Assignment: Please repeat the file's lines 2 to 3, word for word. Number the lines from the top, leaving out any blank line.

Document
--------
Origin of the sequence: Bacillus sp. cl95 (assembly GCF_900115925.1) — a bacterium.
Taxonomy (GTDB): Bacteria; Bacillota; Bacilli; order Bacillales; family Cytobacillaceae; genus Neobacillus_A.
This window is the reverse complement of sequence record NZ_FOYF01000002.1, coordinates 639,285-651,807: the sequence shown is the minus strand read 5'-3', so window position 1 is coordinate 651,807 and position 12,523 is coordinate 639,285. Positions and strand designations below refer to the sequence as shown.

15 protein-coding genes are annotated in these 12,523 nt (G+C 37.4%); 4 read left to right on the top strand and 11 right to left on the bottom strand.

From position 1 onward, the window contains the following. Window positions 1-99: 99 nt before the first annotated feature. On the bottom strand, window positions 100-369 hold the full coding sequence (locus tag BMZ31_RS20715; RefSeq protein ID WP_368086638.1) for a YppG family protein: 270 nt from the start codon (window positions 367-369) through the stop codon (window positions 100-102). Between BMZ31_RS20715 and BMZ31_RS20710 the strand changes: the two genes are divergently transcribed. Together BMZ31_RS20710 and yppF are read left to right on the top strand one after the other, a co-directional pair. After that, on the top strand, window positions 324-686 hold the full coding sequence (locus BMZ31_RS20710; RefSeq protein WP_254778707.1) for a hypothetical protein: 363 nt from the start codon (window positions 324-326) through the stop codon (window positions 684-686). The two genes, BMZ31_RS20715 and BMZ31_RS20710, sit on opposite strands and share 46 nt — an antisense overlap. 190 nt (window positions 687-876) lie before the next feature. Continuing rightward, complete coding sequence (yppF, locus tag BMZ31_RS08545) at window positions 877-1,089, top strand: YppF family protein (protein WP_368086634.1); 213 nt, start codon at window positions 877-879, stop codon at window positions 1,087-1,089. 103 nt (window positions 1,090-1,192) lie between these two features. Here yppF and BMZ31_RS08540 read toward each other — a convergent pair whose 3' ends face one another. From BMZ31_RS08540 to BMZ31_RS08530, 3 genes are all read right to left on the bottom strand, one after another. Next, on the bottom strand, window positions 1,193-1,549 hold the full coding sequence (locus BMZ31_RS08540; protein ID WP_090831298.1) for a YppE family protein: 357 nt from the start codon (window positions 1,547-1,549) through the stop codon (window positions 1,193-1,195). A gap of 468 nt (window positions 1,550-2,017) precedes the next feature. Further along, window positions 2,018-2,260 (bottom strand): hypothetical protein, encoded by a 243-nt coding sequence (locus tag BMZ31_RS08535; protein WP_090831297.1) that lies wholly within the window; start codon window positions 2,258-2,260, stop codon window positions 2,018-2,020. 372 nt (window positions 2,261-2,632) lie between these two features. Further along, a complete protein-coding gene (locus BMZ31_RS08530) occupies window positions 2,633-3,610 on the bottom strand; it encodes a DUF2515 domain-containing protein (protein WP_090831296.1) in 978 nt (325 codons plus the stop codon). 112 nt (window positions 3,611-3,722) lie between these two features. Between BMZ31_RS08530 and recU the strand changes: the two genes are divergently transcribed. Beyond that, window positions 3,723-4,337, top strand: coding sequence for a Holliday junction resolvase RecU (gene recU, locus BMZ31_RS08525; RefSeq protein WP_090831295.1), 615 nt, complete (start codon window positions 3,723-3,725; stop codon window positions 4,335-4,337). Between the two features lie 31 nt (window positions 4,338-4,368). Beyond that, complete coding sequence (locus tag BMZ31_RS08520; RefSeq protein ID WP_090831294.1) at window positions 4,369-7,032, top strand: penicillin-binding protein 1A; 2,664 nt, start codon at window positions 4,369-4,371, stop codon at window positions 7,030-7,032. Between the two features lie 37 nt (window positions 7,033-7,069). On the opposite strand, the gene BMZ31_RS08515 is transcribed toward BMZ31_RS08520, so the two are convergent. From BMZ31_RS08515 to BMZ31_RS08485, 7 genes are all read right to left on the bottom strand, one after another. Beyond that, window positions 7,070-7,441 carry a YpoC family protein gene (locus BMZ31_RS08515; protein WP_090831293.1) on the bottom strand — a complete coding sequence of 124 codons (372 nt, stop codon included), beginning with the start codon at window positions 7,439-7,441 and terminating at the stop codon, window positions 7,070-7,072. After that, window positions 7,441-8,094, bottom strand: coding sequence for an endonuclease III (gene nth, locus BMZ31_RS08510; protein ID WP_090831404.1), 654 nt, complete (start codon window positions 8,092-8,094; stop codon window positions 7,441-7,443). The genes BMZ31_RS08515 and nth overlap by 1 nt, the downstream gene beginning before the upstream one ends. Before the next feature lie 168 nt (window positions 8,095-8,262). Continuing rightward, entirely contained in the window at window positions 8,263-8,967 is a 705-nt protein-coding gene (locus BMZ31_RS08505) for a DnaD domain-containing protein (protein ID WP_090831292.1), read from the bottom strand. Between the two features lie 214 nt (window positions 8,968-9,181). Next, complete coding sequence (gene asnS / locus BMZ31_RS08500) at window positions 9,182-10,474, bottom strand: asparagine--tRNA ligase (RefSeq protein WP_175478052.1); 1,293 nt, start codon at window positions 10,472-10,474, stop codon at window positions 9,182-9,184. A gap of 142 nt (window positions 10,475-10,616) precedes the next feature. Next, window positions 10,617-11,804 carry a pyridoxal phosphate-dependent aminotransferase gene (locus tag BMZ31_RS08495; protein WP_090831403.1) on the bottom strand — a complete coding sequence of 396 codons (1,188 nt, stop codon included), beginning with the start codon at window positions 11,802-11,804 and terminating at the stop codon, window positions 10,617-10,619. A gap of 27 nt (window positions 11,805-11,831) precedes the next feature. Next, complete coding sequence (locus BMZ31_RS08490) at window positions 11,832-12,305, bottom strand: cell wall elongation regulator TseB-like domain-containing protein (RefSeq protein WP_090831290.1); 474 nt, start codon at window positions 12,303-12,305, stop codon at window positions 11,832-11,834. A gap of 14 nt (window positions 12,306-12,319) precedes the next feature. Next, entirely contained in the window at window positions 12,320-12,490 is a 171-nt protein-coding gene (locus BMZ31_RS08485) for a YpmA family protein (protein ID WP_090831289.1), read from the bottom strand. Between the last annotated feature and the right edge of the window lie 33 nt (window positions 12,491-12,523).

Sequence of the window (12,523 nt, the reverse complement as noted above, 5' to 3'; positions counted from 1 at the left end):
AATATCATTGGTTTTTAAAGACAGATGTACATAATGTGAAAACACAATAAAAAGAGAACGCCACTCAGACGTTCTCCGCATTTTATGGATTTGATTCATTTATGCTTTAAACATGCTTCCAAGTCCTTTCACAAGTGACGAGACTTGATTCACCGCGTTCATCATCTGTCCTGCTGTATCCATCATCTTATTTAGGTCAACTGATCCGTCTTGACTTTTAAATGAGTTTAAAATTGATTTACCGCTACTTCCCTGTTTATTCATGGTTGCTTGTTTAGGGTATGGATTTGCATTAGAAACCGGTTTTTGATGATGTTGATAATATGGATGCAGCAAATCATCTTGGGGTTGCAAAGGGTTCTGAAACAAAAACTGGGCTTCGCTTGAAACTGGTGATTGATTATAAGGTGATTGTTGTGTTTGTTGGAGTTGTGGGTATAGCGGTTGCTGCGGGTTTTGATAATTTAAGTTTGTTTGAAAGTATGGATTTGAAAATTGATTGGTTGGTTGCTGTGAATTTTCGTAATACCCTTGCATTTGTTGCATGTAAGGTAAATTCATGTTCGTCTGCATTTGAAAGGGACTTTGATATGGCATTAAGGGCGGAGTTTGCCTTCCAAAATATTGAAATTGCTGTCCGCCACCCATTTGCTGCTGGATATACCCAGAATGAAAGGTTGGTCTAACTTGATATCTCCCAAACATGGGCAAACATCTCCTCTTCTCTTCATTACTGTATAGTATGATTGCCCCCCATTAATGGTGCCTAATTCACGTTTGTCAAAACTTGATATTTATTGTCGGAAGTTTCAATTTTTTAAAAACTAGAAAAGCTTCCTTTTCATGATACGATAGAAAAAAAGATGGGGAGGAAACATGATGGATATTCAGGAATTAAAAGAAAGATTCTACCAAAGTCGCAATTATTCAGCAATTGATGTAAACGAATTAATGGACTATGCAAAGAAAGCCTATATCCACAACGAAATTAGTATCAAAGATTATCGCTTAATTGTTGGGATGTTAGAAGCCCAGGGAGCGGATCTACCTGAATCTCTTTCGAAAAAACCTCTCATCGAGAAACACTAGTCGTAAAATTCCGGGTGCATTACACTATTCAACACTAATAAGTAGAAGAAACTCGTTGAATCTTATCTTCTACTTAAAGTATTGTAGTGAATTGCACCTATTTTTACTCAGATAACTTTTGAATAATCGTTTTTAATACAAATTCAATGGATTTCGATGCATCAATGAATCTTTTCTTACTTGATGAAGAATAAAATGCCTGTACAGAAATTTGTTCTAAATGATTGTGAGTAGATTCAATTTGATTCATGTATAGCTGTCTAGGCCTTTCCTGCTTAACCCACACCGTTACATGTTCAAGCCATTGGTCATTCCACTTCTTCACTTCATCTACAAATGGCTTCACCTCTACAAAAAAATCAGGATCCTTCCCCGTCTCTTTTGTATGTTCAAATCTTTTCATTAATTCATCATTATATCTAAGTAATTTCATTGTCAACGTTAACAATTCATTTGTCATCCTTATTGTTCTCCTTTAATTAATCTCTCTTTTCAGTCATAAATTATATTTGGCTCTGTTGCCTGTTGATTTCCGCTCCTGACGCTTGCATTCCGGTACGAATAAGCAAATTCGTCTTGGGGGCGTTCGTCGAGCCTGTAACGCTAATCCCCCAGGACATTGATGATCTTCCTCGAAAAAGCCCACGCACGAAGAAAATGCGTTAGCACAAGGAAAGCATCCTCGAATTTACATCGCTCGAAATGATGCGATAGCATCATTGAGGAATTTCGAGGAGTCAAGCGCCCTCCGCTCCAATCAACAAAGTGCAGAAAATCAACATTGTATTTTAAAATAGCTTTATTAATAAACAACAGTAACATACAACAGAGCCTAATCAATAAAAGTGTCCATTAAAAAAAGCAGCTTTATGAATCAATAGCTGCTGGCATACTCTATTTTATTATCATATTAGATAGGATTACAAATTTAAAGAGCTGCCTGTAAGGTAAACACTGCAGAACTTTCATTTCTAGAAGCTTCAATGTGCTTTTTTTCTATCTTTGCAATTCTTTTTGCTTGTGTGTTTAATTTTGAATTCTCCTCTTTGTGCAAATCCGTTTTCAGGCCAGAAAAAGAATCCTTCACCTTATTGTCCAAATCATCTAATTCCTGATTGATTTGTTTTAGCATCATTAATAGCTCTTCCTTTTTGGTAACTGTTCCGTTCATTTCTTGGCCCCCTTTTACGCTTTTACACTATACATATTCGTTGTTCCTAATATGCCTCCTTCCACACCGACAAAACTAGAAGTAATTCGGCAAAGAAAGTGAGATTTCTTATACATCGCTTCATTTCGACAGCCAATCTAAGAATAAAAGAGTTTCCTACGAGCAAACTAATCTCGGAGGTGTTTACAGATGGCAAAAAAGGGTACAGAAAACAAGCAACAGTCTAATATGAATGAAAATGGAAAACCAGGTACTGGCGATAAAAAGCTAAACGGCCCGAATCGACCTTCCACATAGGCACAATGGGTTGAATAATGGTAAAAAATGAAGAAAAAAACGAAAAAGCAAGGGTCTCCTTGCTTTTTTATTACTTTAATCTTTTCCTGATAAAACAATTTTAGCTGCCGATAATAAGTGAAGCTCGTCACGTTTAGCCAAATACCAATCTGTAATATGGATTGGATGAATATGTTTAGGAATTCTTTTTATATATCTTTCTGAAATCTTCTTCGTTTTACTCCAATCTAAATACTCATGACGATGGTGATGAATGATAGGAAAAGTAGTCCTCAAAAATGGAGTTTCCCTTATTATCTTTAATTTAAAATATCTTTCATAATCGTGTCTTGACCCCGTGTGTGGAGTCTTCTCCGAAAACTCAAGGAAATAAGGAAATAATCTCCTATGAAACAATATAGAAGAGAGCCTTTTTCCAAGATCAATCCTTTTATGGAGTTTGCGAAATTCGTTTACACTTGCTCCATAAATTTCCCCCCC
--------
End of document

Taxonomy (GTDB): Bacteria; Bacillota; Bacilli; order Bacillales; family Cytobacillaceae; genus Neobacillus_A.
This window is the reverse complement of sequence record NZ_FOYF01000002.1, coordinates 639,285-651,807: the sequence shown is the minus strand read 5'-3', so window position 1 is coordinate 651,807 and position 12,523 is coordinate 639,285. Positions and strand designations below refer to the sequence as shown.